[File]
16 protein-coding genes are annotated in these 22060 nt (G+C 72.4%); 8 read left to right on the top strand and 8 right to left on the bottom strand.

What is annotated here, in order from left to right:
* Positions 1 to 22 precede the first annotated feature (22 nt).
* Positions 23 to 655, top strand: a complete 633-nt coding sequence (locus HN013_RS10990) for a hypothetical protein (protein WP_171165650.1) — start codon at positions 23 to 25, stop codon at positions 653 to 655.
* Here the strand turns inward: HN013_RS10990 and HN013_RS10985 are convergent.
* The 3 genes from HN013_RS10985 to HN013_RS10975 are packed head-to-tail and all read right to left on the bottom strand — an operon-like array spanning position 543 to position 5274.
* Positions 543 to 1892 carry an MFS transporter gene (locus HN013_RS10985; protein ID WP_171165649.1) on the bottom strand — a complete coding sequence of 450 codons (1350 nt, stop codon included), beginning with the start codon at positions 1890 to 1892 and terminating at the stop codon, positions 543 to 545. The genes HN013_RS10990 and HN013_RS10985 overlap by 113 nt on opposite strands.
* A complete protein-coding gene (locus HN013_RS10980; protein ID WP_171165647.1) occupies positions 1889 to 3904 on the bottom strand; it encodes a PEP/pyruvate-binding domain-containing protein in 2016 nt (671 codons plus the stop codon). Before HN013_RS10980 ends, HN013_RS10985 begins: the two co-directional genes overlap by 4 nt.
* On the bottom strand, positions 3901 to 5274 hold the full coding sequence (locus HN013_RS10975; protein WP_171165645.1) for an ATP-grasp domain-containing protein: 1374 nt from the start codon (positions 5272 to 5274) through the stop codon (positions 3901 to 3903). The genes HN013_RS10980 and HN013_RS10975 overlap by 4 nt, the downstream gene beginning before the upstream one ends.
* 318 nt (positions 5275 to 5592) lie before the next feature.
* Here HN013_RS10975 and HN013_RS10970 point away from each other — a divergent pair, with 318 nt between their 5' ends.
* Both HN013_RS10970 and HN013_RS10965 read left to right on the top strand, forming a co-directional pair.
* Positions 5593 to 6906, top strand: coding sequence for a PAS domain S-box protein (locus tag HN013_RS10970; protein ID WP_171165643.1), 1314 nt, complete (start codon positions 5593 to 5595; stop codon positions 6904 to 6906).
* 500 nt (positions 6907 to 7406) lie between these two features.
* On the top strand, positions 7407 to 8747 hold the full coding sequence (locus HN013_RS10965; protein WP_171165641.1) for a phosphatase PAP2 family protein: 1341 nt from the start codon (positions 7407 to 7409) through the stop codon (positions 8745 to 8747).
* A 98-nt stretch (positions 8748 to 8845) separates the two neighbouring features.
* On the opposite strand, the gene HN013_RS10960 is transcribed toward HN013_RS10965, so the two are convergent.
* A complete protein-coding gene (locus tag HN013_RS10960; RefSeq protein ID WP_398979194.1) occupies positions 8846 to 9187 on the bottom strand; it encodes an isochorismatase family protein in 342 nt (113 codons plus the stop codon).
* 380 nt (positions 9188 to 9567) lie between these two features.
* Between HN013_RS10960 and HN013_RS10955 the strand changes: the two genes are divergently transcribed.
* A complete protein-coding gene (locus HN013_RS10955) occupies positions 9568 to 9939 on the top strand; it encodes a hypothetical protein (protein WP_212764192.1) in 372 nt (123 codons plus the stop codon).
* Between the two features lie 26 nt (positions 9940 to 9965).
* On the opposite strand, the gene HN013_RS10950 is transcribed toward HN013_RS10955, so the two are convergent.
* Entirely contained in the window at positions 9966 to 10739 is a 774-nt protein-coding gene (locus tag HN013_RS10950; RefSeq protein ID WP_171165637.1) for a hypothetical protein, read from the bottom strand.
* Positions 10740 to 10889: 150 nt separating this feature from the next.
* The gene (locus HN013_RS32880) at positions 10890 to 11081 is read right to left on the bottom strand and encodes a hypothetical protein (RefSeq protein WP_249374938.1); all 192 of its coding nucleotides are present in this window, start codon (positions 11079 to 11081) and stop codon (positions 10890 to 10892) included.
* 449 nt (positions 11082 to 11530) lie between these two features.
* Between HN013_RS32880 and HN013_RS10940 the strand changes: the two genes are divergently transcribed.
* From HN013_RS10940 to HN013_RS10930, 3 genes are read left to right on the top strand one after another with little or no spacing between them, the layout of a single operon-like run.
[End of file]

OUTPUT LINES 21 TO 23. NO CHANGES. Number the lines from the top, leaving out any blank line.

* A complete protein-coding gene (locus HN013_RS10955) occupies positions 9568 to 9939 on the top strand; it encodes a hypothetical protein (protein WP_212764192.1) in 372 nt (123 codons plus the stop codon).
* Between the two features lie 26 nt (positions 9940 to 9965).
* On the opposite strand, the gene HN013_RS10950 is transcribed toward HN013_RS10955, so the two are convergent.